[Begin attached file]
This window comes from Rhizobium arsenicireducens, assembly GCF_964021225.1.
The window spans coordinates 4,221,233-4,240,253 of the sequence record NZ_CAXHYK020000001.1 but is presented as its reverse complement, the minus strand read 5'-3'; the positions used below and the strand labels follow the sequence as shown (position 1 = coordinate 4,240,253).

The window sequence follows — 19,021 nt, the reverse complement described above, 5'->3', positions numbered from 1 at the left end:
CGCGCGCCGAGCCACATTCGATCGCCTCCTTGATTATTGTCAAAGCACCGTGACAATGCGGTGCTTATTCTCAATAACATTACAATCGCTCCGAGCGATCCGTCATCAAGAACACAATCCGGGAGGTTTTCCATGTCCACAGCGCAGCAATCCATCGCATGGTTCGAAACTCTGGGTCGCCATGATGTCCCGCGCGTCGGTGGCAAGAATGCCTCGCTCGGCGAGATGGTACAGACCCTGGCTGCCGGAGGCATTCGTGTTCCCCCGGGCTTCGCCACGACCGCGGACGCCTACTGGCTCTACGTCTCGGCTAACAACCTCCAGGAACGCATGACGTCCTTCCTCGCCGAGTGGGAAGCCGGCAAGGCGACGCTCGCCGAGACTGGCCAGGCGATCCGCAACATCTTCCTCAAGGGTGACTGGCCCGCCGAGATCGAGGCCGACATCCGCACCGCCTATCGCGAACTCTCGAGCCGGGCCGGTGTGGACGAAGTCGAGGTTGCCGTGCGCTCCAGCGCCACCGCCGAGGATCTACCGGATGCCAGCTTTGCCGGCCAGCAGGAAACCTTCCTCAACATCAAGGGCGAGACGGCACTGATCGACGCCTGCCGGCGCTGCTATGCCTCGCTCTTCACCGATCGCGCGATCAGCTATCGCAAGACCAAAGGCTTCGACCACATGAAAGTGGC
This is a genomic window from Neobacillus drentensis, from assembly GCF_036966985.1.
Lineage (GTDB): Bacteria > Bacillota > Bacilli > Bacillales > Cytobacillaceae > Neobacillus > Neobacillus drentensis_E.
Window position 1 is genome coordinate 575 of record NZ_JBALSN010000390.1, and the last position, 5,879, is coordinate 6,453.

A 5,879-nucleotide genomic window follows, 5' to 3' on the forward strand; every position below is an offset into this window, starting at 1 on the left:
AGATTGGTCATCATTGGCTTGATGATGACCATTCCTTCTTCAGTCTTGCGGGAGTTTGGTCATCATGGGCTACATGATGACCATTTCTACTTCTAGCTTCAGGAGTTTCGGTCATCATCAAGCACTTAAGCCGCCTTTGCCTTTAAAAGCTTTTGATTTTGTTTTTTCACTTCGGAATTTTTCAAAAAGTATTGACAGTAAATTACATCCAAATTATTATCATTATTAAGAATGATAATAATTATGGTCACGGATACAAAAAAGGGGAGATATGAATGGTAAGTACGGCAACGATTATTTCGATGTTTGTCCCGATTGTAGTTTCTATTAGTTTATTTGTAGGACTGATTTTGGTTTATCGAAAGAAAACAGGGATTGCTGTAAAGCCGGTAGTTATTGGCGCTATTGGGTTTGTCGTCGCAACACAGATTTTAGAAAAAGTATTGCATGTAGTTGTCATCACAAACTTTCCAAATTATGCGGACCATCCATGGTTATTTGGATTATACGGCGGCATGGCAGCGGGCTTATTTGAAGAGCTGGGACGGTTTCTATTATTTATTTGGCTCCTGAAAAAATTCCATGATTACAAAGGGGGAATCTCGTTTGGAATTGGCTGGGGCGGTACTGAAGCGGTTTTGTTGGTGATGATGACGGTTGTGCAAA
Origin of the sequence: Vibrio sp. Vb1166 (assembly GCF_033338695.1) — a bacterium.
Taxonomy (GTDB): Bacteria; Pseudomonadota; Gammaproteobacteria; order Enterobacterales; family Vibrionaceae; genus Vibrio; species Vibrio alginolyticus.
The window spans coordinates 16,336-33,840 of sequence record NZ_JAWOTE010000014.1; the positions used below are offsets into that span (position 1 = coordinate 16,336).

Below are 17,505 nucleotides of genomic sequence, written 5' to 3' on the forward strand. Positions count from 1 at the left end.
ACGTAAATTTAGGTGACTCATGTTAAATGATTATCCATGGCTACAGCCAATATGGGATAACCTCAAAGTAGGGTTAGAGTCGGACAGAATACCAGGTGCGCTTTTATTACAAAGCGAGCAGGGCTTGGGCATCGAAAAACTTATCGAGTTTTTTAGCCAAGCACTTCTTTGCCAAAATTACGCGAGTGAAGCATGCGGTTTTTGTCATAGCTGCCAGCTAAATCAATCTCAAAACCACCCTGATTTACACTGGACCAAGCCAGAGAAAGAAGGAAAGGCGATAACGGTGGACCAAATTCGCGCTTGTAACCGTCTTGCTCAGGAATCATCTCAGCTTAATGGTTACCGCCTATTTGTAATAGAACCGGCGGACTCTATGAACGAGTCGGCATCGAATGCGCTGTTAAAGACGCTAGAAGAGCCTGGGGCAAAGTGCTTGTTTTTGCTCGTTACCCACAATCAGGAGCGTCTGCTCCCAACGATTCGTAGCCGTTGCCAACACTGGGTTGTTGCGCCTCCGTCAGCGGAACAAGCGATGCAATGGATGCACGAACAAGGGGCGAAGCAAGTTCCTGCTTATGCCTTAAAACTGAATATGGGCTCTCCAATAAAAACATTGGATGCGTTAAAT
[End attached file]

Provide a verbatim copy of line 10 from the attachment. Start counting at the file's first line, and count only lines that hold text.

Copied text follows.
Origin of the sequence: Vibrio sp. Vb1166 (assembly GCF_033338695.1) — a bacterium.